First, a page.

Once A Philosopher, Twice A Politician!

Taiwan ambassador James Chang and Prime Minister Kenny Anthony (right) at recent ceremony.

I received over the weekend the following terse note from a Toronto-based friendly relative (not nearly as redundant as you might imagine!). He had recently been here to finalize arrangements for his reluctant permanent relocation to Canada—promised better days notwithstanding, a fantasy shared by countless Saint Lucians of all ages marooned on this Rock of Sages. My relative is a retired music teacher who had received most of his training at the elite London School of Music back in the 60s. After graduating with high honors he and his family had moved to Montreal for a while, before settling in Toronto. Upon retirement, still in his early fifties and full of the right stuff yet inexplicably guilt-ridden, he returned home to make his ostensibly conscience-salving “contribution.”

Little did he conceive of the official suspicion that awaited. Initially it seemed the over-riding unvoiced concern was for his sanity: what else but madness would induce someone with my friend’s credentials to abandon civilization in favor of the bush, to use one of Naipaul’s favorite expressions! It had never occurred to the day’s education ministry officials that there just might be an answer other than that the returnee was planning to make the in-house UWI-graduated experts appear obtuse. At first they suggested the country could not afford him, their ministry’s meager budget allocations having already evaporated. When he shot that down by offering to work for peanuts (he had his Canadian pension, remember?) other excuses were put in his way, anything to keep him out of the nation’s classrooms—among them that there was a gross shortage of musical instruments.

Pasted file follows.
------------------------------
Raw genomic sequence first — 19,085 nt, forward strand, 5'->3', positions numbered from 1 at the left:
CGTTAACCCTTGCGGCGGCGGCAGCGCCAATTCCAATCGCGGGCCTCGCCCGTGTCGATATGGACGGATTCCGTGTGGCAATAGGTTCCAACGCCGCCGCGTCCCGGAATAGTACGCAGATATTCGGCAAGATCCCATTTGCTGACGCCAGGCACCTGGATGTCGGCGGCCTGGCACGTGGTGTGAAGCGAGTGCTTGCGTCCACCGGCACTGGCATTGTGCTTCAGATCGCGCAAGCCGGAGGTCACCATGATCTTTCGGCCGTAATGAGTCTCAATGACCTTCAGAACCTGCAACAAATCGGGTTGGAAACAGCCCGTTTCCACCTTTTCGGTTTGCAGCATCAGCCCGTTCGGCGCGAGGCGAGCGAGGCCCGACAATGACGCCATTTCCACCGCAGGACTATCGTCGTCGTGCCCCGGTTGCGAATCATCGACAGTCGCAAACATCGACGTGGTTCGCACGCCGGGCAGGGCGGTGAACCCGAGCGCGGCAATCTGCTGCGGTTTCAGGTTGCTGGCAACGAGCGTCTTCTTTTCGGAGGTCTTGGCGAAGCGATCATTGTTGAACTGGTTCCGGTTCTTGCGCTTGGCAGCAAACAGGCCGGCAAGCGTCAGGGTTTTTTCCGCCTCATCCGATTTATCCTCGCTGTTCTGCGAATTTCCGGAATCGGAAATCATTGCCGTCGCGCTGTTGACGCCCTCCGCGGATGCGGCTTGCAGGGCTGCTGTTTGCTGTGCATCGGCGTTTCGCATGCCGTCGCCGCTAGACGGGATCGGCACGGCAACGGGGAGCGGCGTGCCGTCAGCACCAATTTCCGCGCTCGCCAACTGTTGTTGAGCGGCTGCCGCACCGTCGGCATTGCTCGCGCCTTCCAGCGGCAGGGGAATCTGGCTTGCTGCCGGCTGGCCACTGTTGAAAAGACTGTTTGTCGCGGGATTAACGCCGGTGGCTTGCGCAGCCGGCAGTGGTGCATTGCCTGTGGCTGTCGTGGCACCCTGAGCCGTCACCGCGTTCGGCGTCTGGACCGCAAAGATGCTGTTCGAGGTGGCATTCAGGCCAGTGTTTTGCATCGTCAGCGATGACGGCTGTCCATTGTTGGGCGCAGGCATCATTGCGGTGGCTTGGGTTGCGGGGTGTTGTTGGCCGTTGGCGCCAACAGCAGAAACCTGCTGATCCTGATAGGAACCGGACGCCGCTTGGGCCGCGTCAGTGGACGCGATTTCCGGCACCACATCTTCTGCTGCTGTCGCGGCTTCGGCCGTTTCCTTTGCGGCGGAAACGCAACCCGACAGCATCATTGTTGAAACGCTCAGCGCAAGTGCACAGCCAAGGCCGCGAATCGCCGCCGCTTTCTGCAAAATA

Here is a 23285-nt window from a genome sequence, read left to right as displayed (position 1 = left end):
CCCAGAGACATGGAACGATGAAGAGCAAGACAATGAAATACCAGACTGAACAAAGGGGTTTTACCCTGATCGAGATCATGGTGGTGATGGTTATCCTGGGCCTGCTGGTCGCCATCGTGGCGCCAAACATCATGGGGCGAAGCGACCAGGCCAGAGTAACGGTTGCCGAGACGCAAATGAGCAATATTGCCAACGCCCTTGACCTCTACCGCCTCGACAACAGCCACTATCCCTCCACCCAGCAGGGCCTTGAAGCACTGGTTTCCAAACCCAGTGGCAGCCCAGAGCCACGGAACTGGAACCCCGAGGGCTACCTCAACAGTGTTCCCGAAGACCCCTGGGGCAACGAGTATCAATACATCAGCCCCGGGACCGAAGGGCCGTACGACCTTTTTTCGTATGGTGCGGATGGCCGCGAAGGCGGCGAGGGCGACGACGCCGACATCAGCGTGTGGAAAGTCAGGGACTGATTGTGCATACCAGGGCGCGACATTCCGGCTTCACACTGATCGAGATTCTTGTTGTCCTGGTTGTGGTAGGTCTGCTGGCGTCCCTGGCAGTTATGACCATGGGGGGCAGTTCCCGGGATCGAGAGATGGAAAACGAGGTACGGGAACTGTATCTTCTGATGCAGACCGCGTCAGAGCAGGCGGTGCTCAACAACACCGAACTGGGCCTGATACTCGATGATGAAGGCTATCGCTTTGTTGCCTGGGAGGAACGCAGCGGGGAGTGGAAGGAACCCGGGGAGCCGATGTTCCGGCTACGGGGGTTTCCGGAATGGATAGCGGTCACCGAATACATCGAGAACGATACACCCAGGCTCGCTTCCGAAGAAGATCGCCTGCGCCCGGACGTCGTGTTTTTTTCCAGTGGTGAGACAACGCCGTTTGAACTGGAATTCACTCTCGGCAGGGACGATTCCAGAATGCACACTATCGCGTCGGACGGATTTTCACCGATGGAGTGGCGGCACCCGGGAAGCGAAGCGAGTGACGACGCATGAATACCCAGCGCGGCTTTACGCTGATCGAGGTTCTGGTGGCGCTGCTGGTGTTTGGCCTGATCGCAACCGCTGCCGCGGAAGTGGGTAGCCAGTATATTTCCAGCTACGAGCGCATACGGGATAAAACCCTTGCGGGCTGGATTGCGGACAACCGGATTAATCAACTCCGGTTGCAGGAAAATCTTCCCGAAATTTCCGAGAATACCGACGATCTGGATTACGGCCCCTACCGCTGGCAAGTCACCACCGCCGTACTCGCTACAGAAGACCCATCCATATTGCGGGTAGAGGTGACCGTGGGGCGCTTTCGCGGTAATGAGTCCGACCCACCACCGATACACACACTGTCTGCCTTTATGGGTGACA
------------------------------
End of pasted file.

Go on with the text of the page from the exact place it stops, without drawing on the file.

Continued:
Again my friend proffered a solution. Not to worry, he said, he had brought home with him more instruments than were available to the police band and the kids were welcome to them. (He didn’t bother to mention the small fortune he’d paid the customs before they would let him take home his several trumpets, guitars, trombones and so on.) It took a year or two, what with the various Cabinet meetings to discuss his too-good-to-be-true offer, and the checks to be made about the politics of his local relatives, but finally he was given the opportunity to tutor at a Castries school. Alas, although the students welcomed him with open arms and smiles from here to there, some even coming to his home after school for extra guitar and wind instrument lessons, the system got the best of him. Frustrated and not a little sorry about being forced to abandon the obviously talented kids he’d been working with, my relative and friend returned to where he was appreciated. But not before donating a truckload of expensive musical instruments to the Saint Lucia School of Music. For the next three or four years he beat himself up over the head with the rod of regret. He stayed up nights wondering: Why had he given in so easily? Why hadn’t he played along with the authorities, many of them obviously far more concerned about their egos than with the education of kids entrusted to their care? It didn’t help that some of his former students had kept in touch, updating him on their progress, or lack of. Soon he was back again in Saint Lucia, with more instruments, hoping without justification to pick up where he’d left off. Little did he know this Rock of Sages had been the inspiration for Karr’s “the more things change . . .” line.